Sexual harassment, cannabis top legal risks in Canadian workplaces this year
by Ross Marowits, The Canadian Press
The #MeToo movement and looser marijuana restrictions will shake up the legal risks to businesses, a leading Canadian law firm breaks says
MONTREAL—The hot button issues of sexual harassment in the workplace and cannabis legalization joined a leading Canadian law firm’s annual top 10 list of legal risks for businesses in 2018.
Borden Ladner Gervais LLP included sexual harassment in its annual list of legal risks for businesses after a series of celebrities, media personalities, politicians and others have been accused of misconduct in recent months.
The #MeToo movement began in a challenge of systematic harassment and abuse of women following the October takedown of Hollywood producer and alleged sexual predator Harvey Weinstein.
Law firm partner Andrew Harrison said that while businesses can’t change the past, they can take proactive steps to manage the risks going forward.
“People are now feeling more empowered to come forward with these types of complaints where they would have otherwise stayed silent as many people have for a long time,” he said in an interview.
“So I do think that there’s a greater risk of these types of claims coming forward in the future.”
Borden Ladner Gervais suggests that employers undertake a thorough review of their harassment-related policies and procedures to ensure they meet legal obligations and encourage victims to step forward and report misconduct in a timely manner.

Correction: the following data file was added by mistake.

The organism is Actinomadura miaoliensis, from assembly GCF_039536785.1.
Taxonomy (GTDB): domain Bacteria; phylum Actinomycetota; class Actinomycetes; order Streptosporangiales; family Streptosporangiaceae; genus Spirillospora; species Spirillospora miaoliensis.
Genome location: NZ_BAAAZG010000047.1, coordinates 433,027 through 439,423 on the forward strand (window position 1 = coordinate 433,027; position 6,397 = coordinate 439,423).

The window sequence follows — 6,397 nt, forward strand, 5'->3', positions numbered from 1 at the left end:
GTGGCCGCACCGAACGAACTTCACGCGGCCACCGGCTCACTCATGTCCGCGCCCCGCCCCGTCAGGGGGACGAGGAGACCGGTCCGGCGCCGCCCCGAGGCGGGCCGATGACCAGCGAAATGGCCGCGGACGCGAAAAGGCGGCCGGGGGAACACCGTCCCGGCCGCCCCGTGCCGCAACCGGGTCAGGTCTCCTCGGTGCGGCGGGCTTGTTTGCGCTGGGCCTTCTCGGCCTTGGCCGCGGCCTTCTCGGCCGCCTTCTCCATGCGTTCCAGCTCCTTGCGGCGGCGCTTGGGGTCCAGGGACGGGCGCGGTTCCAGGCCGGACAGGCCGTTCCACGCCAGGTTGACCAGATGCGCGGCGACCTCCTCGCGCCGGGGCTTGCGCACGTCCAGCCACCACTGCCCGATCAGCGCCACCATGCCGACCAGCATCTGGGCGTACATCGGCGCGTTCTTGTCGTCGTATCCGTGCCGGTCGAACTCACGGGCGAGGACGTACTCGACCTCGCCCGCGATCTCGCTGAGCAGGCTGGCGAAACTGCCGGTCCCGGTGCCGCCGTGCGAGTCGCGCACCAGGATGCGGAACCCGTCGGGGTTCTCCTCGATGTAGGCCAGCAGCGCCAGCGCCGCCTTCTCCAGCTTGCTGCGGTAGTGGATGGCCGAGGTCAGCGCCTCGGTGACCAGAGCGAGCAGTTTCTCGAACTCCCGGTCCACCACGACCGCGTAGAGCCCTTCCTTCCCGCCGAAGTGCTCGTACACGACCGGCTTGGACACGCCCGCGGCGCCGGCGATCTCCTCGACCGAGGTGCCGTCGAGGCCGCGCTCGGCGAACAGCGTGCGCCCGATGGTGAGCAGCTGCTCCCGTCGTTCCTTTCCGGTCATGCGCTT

They should have resources implement employee hotlines, and designate company representatives to promptly respond to, investigate and resolve complaints. Three-quarters of those who experienced sexual harassment faced obstacles trying to resolve the issues, said the report.
The law firm said employers should also be proactive by promoting harassment policies, clarify expectations about workplace conduct and have regular training sessions to clarify standards of conduct for everyone.
Ultimately, companies need to send a clear message to employees that inappropriate behaviour in the workplace is unacceptable, Harrison added.
Since companies and alleged perpetrators are often sued, the law firm said steps taken by employers can limit their liability.
Harrison said Borden Ladner Gervais publishes the annual report so companies can understand their legal risks and can take appropriate steps and seize opportunities if their competitors aren’t as alert to the challenges.
Also included in this year’s list is the planned legalization of cannabis as of July 1.
Harrison said the risk largely stems from the fact that legislation and the regulatory environment surrounding the drug remains uncertain.
“The risk there is more the uncertainty of opening up this new market and nobody really being certain of how the rules are going to affect them,” he said.
Harrison said companies should seek advisers to understand the rules and offer the best advice on how to be legally compliant.
Being a new, potentially lucrative, industry, there is a lot of money flowing in capital markets, but there is also risk of takeover bids and acquisitions.
“If you’re a small player there’s a pretty good risk in a very young industry that you would be for example a target of a takeover bid—that you may not control your destiny in the way you might in a more mature industry,” he said.
Other risks on this year’s list include cybersecurity, infrastructure transformation, aboriginal and treaty rights, tax reform, trade agreements, technology disruption, environment and climate change, and class-action lawsuits.
The Canadian Chamber of Commerce, which partnered on this year’s legal risk list, said companies need to be aware of the risks to mitigate their impact and to help them seize growth opportunities.